The Edinburgh-based Global Investment Managers, Baillie Gifford, offered £150k in sponsorship to Impressionism and Scotland (5.10). 80,000 people visited the show in Edinburgh (with entry charged at £8 per person; £6 for concessions), spending an average of one and a half hours inside; an additional £82k was generated in catalogue sales during the period July-October 2008 (5.10). Well-attended education events and workshops received excellent feedback (5.5)

In addition, Impressionism in Scotland affected the public reception of other exhibitions on this subject. The Kelvingrove Art Gallery's 2010 show - Pioneering Painters: The Glasgow Boys 1880-1900, whose catalogue drew on many of the themes and exhibited some of the works explored in Impressionism in Scotland, toured to the Royal Academy of Arts in London; and broke box office records at the Glasgow venue, with visitor numbers of 105,000 surpassing the previous record set by a 1948 retrospective of Vincent Van Gogh (5.11).

c) Economic impact: studying collecting and influencing the art market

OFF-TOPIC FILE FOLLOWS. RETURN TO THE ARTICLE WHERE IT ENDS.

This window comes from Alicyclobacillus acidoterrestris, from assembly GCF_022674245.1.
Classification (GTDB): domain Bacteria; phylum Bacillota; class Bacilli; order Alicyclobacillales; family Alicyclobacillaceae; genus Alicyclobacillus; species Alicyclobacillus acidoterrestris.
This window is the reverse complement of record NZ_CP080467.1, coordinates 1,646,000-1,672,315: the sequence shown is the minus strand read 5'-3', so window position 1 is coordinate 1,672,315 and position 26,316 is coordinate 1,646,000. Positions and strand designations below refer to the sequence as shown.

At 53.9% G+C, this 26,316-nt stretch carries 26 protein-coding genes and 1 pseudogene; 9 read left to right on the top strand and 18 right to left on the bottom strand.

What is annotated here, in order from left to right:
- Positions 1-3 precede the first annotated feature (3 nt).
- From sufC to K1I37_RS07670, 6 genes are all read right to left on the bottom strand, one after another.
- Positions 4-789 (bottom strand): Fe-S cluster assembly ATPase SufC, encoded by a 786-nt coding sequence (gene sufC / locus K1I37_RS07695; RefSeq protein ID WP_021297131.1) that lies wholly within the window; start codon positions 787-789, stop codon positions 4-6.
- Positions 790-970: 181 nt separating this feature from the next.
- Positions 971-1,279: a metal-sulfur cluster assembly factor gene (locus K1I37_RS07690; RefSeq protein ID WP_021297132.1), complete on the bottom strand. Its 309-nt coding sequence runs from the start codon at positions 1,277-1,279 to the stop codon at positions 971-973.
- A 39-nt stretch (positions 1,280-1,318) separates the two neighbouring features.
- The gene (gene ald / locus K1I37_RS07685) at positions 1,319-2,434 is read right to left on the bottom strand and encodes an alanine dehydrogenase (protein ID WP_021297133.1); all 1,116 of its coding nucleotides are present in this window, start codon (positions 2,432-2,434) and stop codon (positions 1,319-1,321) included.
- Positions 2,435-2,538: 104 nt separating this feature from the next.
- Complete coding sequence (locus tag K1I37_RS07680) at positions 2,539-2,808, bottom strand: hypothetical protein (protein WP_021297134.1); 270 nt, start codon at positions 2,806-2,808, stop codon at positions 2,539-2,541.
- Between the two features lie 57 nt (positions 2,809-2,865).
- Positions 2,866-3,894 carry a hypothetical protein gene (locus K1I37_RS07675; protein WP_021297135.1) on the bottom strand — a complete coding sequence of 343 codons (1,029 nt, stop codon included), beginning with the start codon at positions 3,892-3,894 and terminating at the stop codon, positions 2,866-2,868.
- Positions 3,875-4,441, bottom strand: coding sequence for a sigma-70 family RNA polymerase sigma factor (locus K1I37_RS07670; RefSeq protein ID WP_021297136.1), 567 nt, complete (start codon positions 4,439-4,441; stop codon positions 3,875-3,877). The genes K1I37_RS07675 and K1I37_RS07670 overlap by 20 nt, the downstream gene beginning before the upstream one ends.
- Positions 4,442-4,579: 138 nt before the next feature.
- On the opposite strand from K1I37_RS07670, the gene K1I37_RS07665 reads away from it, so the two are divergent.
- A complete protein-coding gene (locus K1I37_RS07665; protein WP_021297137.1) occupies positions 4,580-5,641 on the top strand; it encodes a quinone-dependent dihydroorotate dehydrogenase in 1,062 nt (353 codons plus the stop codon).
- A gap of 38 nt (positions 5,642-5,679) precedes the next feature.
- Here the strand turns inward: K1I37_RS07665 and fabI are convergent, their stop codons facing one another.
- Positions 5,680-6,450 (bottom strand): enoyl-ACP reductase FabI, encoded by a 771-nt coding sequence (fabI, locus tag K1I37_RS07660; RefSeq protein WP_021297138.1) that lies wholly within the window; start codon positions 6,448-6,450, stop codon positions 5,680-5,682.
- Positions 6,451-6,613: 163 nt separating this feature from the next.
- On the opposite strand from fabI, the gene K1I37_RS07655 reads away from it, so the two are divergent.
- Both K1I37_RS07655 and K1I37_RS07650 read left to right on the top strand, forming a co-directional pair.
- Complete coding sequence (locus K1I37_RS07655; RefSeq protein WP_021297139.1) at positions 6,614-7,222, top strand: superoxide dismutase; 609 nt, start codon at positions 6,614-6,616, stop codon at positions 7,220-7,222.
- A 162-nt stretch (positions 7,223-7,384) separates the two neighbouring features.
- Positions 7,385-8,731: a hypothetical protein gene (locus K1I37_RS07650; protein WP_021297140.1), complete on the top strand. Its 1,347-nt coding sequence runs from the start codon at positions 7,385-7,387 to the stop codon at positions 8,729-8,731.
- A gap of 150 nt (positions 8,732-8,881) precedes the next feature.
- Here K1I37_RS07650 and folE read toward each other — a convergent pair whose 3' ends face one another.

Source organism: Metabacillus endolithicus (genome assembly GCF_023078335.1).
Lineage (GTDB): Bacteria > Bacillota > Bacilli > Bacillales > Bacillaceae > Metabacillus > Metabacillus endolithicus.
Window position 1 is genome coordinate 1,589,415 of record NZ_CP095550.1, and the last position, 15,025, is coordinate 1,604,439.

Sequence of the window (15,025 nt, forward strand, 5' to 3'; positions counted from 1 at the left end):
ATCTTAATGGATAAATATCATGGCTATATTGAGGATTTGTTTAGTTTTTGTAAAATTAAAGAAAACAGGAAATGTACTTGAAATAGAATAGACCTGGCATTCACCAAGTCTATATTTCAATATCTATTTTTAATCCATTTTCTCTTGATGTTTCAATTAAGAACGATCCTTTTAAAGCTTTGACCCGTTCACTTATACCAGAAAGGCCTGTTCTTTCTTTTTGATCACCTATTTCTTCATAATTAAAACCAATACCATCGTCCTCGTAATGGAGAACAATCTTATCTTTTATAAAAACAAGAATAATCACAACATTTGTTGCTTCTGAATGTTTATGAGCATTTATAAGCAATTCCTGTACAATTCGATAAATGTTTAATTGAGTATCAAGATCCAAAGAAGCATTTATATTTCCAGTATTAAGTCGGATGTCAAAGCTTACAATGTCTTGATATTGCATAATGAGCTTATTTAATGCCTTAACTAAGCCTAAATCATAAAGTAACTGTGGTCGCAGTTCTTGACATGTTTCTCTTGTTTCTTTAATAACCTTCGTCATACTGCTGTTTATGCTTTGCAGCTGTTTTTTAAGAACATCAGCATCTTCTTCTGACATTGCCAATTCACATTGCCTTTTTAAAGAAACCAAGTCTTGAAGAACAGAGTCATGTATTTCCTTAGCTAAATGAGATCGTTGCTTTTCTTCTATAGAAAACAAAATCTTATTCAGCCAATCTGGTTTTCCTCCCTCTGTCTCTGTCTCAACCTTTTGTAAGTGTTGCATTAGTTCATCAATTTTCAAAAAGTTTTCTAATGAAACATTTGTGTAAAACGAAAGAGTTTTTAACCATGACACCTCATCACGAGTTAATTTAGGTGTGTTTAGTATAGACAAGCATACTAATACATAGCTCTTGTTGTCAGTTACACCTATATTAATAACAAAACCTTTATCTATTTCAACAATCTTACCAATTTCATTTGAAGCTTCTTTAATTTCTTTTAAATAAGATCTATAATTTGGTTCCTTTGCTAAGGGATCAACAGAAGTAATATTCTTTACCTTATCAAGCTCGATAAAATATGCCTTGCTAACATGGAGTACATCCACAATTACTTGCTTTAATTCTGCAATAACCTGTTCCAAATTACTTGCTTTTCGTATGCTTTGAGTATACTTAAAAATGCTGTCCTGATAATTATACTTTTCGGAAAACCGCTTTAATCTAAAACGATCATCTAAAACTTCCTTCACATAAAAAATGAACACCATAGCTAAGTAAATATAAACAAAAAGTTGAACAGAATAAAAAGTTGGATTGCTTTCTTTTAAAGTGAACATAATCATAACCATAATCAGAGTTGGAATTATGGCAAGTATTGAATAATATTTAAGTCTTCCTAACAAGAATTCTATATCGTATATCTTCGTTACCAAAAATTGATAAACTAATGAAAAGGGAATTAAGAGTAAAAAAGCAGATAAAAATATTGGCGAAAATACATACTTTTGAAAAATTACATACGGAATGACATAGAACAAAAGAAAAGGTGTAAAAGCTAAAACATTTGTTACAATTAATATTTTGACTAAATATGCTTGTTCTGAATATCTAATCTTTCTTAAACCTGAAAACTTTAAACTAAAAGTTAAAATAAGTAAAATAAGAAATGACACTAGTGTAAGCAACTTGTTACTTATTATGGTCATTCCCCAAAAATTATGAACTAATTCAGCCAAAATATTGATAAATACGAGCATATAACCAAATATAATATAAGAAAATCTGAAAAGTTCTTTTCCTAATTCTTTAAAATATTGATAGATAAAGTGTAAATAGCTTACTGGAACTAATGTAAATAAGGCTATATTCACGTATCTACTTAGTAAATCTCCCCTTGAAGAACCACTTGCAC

Prior to this project, few exhibitions and publications had explored the role of private collectors in cultivating taste and encouraging artists in new directions by exposing them, at home, to international trends. By undertaking detailed research into the influence of collectors like the Cargills and Alex Reid, and by providing an inventory of Scottish collectors and art dealers in the Impressionism and Scotland catalogue, Fowle showed an interest in the workings and influence of the art market that was subsequently included in other exhibition catalogues, such as Picasso and Modern British Art (Tate Britain, 2012) (5.7). Writing in the Guardian, Ian Jack (5.2) called Impressionism and Scotland 'particularly instructive' in this area, noting that this was 'unusual for a picture show' and that Frances Fowle's catalogue was 'excellent' for its inclusion of sales records.